Acadia National Park on Maine’s Mount Desert Island

Michael Bushnell
Publisher


Acadia National Park was originally recognized on July 8, 1916, as Sieur de Monts National Monument, then as Lafayette National Park on February 26, 1919. Both names pay homage to the French, with the first noting the first French settlement in 1613 of the Mt. Desert Island region currently encompassed in the park’s boundaries and the second, honoring French General the Marquis de Lafayette for his influential participation in the American Revolution.


Following the 1919 designation, improvements began to be made within the park, including a scenic motorway named Jordan Pond Road in 1927. During that same period, wealthy financier John D. Rockefeller Jr. contracted with landscape architect Beatrix Farrand to construct a network of improved carriage roads throughout the new park.


The network of roughly 57 miles of roadways included two gate houses, 17 concrete and stone causeways (16 financed by Rockefeller) and a series of huge granite stones along the side of the roadways acting as guardrails nicknamed “Rockefeller’s Teeth,” given the philanthropist’s heavy involvement in the park’s development.


The crushed stone roadways are open almost year round but close during the early spring months to avoid damage to the gravel surface. The view on the front of this postcard shows one of the 16 stone-arch bridges in the park financed by Rockefeller.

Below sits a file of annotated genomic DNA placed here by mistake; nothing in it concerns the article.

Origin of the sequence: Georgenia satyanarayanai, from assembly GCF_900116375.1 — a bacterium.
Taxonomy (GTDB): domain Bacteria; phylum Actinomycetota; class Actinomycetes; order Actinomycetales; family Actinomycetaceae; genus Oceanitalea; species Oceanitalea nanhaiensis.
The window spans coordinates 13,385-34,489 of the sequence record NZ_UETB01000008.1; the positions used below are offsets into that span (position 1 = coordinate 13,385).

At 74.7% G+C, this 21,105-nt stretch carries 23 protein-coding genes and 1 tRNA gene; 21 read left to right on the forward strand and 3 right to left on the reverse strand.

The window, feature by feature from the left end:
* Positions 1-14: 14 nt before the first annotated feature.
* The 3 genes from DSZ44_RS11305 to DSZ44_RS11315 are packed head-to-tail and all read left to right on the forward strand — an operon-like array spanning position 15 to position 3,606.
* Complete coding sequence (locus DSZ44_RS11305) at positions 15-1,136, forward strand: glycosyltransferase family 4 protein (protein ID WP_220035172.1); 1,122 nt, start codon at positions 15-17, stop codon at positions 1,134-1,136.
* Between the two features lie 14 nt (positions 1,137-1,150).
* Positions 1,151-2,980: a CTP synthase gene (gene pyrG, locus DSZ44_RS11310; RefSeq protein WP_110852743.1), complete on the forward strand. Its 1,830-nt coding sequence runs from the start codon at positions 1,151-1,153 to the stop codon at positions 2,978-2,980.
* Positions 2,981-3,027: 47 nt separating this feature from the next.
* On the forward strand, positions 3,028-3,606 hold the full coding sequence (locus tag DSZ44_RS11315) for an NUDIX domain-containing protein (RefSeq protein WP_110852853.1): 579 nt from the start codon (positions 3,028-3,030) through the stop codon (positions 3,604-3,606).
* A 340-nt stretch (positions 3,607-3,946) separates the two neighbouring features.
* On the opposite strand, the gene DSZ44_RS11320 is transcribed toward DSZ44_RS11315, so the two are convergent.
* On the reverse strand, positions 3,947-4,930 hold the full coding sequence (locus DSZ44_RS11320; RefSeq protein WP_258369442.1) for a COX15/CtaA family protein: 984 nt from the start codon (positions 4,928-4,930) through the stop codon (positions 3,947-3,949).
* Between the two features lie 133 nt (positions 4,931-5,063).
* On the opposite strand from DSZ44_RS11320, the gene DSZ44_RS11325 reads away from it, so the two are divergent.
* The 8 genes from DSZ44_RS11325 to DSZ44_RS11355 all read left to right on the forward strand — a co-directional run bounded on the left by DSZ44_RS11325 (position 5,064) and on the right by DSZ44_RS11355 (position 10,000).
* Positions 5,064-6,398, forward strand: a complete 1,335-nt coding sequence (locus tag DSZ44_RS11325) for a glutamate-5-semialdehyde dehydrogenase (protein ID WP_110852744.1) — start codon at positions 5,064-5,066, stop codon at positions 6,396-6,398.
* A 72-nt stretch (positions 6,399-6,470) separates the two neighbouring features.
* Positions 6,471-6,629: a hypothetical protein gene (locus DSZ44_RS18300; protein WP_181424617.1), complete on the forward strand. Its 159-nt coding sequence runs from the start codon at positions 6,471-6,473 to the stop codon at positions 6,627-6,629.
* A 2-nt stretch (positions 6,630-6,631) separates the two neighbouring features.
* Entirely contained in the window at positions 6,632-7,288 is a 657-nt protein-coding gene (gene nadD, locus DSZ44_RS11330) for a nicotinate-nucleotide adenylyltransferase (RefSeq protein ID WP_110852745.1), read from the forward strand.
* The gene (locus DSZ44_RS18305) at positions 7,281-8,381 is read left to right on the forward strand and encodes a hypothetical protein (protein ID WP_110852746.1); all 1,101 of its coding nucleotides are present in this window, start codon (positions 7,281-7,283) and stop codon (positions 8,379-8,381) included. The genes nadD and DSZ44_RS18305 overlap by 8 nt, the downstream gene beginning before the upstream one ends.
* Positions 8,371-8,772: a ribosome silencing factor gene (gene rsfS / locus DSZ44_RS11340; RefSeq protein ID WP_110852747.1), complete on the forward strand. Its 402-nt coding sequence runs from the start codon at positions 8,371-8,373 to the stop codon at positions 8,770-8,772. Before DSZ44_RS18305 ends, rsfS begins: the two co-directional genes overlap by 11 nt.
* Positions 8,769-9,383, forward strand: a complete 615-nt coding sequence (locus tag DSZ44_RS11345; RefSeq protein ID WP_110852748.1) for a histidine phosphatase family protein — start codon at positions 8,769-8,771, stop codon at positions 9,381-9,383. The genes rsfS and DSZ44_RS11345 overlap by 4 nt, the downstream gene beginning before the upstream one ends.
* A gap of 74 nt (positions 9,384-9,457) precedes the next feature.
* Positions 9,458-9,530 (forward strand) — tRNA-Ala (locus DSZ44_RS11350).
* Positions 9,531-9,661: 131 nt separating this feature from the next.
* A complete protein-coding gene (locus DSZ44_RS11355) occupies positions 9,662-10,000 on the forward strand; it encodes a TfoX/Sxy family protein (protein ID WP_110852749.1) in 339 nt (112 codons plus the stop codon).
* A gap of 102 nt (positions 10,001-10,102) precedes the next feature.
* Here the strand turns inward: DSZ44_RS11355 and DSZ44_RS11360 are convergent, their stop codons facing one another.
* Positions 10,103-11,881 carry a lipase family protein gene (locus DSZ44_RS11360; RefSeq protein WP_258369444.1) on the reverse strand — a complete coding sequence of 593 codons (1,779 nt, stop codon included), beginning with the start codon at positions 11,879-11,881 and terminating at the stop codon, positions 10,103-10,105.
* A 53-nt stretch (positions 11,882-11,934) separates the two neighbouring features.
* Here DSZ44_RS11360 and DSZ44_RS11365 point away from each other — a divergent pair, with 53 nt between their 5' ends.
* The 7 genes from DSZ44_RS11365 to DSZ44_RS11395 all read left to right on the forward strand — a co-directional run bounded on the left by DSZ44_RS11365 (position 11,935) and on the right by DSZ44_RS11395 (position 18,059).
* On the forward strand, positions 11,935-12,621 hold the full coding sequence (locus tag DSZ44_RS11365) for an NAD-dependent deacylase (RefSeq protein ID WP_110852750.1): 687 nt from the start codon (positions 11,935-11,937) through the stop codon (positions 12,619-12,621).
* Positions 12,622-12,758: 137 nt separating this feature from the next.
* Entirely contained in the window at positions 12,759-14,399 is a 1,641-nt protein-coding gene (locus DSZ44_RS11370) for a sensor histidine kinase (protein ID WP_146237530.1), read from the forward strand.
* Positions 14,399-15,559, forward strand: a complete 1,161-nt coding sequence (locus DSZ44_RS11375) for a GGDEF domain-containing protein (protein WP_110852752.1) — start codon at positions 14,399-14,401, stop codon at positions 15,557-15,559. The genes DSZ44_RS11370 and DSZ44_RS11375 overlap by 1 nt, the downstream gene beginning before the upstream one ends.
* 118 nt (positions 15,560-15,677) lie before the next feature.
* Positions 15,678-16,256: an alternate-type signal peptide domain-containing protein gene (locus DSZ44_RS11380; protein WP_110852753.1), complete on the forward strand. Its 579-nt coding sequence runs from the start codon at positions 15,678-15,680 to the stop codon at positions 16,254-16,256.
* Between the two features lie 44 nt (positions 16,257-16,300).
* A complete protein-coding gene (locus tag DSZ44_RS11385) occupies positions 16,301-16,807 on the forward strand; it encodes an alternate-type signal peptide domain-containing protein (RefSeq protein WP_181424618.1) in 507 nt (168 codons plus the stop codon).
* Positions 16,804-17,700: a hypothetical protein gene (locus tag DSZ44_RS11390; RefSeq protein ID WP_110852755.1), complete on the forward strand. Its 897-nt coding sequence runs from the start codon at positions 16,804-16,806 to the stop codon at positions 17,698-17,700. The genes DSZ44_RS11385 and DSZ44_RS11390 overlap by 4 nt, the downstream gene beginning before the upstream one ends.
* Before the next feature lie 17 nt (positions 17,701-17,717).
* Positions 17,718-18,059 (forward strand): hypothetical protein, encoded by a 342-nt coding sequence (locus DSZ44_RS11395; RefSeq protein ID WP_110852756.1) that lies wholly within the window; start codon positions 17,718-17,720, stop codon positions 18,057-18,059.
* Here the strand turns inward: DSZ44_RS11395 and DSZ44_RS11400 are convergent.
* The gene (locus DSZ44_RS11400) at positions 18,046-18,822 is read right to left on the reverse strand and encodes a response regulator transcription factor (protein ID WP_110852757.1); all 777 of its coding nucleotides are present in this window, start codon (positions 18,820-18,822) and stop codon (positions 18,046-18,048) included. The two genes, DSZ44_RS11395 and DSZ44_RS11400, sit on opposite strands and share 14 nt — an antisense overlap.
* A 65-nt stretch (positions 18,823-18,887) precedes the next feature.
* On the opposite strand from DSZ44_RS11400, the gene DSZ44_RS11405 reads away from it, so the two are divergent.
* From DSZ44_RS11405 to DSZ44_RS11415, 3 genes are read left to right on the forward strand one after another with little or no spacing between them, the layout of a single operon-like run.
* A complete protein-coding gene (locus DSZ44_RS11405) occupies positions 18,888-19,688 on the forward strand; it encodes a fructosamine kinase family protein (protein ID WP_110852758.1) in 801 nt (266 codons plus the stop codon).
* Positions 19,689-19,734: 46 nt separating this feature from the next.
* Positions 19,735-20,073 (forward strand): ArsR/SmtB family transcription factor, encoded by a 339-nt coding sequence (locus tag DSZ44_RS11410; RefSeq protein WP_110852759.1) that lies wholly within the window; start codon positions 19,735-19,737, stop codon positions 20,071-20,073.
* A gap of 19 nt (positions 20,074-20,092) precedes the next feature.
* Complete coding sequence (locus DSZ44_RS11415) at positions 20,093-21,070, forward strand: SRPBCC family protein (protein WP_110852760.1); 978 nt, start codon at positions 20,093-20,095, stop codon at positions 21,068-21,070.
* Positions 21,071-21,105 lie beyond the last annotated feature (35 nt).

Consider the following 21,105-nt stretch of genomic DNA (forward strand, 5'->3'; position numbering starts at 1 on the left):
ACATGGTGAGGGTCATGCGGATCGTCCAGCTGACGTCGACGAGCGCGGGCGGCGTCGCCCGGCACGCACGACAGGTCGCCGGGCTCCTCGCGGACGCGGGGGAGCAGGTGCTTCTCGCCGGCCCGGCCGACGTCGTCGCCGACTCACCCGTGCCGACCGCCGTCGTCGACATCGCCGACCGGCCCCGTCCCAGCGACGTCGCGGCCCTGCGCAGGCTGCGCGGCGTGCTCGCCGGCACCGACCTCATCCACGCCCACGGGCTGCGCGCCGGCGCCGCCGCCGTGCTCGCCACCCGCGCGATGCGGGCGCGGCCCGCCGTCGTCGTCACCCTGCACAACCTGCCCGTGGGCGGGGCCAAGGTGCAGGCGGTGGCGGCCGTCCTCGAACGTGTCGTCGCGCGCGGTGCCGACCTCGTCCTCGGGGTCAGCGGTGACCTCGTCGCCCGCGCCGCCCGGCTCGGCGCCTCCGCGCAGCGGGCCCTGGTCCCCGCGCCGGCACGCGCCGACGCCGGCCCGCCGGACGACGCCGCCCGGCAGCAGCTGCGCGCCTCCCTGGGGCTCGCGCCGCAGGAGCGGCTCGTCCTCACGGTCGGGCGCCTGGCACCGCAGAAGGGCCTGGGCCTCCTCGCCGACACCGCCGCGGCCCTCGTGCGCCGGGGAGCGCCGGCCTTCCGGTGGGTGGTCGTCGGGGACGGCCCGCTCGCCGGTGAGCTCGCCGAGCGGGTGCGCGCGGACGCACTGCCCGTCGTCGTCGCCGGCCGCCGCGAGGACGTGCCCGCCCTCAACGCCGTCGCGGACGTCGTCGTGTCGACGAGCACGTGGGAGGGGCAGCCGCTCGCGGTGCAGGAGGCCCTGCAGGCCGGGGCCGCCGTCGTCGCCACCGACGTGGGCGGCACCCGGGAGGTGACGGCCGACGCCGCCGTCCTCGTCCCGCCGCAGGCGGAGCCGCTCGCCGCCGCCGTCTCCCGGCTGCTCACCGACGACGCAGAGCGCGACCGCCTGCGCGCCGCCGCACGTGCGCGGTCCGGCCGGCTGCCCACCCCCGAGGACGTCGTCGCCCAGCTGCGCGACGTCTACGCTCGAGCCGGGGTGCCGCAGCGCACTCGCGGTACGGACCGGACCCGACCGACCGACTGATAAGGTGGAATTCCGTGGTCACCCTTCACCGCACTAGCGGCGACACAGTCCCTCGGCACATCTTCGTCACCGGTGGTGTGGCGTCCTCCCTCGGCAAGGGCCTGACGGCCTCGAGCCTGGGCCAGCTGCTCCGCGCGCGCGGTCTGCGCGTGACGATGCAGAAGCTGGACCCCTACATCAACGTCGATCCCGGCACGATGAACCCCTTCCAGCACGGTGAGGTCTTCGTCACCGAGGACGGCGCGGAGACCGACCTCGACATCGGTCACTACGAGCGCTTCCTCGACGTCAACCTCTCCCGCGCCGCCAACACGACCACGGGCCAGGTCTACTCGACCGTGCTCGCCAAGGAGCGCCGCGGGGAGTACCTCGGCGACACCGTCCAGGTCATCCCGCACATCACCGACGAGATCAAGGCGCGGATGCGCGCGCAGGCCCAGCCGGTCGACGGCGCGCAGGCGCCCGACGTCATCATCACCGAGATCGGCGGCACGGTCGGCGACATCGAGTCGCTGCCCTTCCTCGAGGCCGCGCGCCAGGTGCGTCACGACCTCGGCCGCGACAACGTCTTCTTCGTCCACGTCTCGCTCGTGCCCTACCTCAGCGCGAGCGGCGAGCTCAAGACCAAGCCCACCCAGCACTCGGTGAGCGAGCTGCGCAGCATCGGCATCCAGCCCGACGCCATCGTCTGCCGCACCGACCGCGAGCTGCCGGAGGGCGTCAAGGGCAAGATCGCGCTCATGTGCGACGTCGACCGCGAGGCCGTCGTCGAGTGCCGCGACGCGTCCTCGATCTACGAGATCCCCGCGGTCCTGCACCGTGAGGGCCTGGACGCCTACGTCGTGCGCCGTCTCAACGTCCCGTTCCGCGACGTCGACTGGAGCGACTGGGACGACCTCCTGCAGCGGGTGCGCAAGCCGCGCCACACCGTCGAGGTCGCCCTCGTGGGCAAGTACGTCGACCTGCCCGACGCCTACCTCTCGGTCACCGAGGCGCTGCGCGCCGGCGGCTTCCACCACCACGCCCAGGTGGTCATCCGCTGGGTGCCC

On January 19, 1929, the 49,000-acre park was designated as Acadia National Park by Congress following the addition of the Schoodic Peninsula to the park. The Cadillac Mountain Summit Road, begun in 1925, was completed in 1931. Acadia was the first National Park located east of the Mississippi River and in 2020, the park recorded roughly 2.6 million visitors.


This linen era C.T. Art Colortone postcard, published by the Curt Teich company of Chicago, Ill., shows the viaduct over Otter Creek and the top of Champlain Mountain, Acadia National Park, Mt. Desert Island, Maine.


The card was mailed on August 2, 1946, to Mr. & Mrs. Jay Catanach, Saranac Inn, Saranac Lake, NY. The rather interesting personal message reads, “This is a view of one of our mountains. Our vacation has been very restful and we are both feeling very well and fit. Return home Sept. 6. Various members of the family have been here and some have not been lovely. Remember us to Mr. Catanach, Ever your friend, Elis M. Reeve, S.W. Harbor, Maine.”

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